|Publication number||US20050232399 A1|
|Application number||US 10/825,645|
|Publication date||Oct 20, 2005|
|Filing date||Apr 15, 2004|
|Priority date||Apr 15, 2004|
|Also published as||US7995735, US8416941|
|Publication number||10825645, 825645, US 2005/0232399 A1, US 2005/232399 A1, US 20050232399 A1, US 20050232399A1, US 2005232399 A1, US 2005232399A1, US-A1-20050232399, US-A1-2005232399, US2005/0232399A1, US2005/232399A1, US20050232399 A1, US20050232399A1, US2005232399 A1, US2005232399A1|
|Inventors||Chad Vos, Deborah Thompson, Josh Larrabee|
|Original Assignee||Chad Vos, Deborah Thompson, Josh Larrabee|
|Export Citation||BiBTeX, EndNote, RefMan|
|Referenced by (3), Classifications (10), Legal Events (3)|
|External Links: USPTO, USPTO Assignment, Espacenet|
The present invention relates to systems and methods for managing data. In particular, but not by way of limitation, the present invention relates to systems and methods for categorizing, collecting and/or analyzing customer service data.
Customer service often requires quick, consistent responses to customer inquiries. In the not so distant past, live service agents responded to most customer inquires by phone. Phone responses are extremely expensive, and with the spread of the internet, live agents began to respond to customer inquiries by cheaper methods such as email and chat programs.
Live agents, whether responding by phone, email or chat program, remain important for many businesses. Companies seeking to further reduce their costs, however, replaced or supplemented live agents with automated systems such as virtual agents and interactive voice response (IVR) systems. Automated systems respond to routine customer inquiries based on a decision tree and/or active logic. These systems are often referred to as “response systems.”
All of these different response systems generally generate some performance metrics by which they can be evaluated. For example, a phone response system can report the number of calls received, average number of minutes required to respond to each call, number of calls abandoned before being reached, etc. Other response systems generally report similar metrics.
Different response systems are generally not integrated, and the different reporting metrics are integrated poorly, if at all. A customer with an email response system, a voice response system, and an automated agent could receive three different sets of metrics and may have no way to evaluate the combined performance of all three systems. Further, these disparate response systems do not enable a consistent response strategy for addressing user inquiries. A phone operator, for example, could generate a different response to a particular inquiry than would an automated system. Such response inconsistencies make integrating metrics from different response systems difficult.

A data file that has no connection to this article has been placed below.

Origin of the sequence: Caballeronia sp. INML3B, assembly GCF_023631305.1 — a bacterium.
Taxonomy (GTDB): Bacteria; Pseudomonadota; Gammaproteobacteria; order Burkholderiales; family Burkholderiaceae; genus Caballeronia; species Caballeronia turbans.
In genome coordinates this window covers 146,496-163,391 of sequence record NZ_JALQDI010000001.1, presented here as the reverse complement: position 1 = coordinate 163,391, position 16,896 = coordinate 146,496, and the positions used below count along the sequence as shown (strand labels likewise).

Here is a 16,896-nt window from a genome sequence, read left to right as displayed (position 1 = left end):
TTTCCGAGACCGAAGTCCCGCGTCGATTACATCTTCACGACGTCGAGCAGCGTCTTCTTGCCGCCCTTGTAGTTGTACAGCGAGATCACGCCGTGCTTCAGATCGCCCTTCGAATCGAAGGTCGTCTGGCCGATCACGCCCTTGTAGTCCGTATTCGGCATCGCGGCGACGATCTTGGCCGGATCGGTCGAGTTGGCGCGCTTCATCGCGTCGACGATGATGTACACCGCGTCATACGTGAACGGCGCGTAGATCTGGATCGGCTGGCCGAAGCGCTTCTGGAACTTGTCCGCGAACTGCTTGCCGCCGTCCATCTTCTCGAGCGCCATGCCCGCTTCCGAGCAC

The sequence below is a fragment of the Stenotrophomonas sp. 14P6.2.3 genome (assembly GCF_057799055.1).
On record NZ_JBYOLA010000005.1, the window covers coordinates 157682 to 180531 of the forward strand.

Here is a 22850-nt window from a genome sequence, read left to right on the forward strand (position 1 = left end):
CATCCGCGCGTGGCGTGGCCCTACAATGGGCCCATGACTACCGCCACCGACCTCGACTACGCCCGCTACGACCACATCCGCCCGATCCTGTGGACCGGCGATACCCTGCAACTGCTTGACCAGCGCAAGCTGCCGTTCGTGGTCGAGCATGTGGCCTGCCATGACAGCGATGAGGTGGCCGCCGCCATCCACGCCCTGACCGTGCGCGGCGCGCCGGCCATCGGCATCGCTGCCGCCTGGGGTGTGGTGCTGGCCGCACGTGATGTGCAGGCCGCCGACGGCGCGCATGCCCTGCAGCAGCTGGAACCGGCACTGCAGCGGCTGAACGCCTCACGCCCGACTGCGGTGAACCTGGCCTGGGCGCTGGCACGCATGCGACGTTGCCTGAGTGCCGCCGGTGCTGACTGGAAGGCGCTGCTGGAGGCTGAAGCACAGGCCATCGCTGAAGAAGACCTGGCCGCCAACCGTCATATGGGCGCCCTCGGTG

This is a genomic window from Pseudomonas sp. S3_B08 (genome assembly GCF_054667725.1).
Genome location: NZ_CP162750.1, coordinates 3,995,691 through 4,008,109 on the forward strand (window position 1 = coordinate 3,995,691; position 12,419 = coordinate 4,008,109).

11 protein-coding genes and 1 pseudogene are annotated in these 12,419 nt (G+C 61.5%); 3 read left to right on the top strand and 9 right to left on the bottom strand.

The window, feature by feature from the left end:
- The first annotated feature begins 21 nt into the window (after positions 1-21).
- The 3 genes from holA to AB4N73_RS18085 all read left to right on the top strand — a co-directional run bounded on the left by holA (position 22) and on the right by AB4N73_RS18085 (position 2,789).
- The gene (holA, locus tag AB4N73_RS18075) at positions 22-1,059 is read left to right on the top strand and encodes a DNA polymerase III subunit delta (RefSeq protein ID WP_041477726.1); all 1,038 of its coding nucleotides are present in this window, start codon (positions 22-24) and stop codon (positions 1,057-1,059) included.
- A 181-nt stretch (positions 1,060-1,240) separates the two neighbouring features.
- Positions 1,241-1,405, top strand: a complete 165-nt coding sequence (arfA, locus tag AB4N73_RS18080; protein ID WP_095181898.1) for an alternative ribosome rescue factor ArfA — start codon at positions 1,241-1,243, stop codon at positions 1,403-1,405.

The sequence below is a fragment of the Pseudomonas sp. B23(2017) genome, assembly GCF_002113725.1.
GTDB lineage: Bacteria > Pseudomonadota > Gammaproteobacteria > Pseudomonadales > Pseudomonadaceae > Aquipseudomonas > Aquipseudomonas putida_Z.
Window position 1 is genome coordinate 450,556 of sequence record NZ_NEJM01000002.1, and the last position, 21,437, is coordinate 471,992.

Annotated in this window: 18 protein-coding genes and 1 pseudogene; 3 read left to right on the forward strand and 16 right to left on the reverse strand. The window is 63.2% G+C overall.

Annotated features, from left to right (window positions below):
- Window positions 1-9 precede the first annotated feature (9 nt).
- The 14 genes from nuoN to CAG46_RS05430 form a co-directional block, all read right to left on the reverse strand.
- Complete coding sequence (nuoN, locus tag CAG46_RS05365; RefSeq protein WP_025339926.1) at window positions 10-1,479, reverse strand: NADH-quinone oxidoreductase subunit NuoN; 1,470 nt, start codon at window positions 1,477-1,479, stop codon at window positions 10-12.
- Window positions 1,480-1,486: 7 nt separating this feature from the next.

Although present response systems are functional, they are not satisfactory. A system and method are needed to address the shortfalls of present technology and to provide other new and innovative features. For example, systems and methods are needed to better provide an overall, or holistic view, of a company's interaction with its customers. Similarly, a system and method are needed to provide a consistent response strategy across all types of response systems.
One embodiment of the technology disclosed herein provides an overall, or holistic view, of an enterprise's interaction with its customers. These embodiments can also provide a holistic view of other types of interactions. In one particular embodiment, a system collects and aggregates information related to user inquiries and/or responses generated by different types of response systems. Such an embodiment could collect data about phone response system activities and aggregate that information with data about an automated response system activities. Other embodiments collect and aggregate information related to customer information, contact resolutions and other information. Other embodiments of the disclosed technology generate reports based on aggregated information and/or generate recommendations to address problems with the individual response systems or the overall strategy for responding to customer inquiries.
These and other embodiments are more fully described in the Detailed Description section. It is to be understood, however, that there is no intention to limit the invention to the forms described in this Summary of the Invention or in the Detailed Description. One skilled in the art can recognize that there are numerous modifications, equivalents and alternative constructions that fall within the spirit and scope of the invention as expressed in the claims.
Various objects and advantages and a more complete understanding of the present invention are apparent and more readily appreciated by reference to the following Detailed Description and to the appended claims when taken in conjunction with the accompanying Drawings wherein:
Referring now to the drawings, where like or similar elements are designated with identical reference numerals throughout the several views, and referring in particular to
This version of the response center 105 includes several individual response systems: phone 125, chat 130, email 135, automated agent 140, and interactive voice response (IVR) 145. The response center 105 could also include other systems for communicating with customers or could include fewer response systems than illustrated.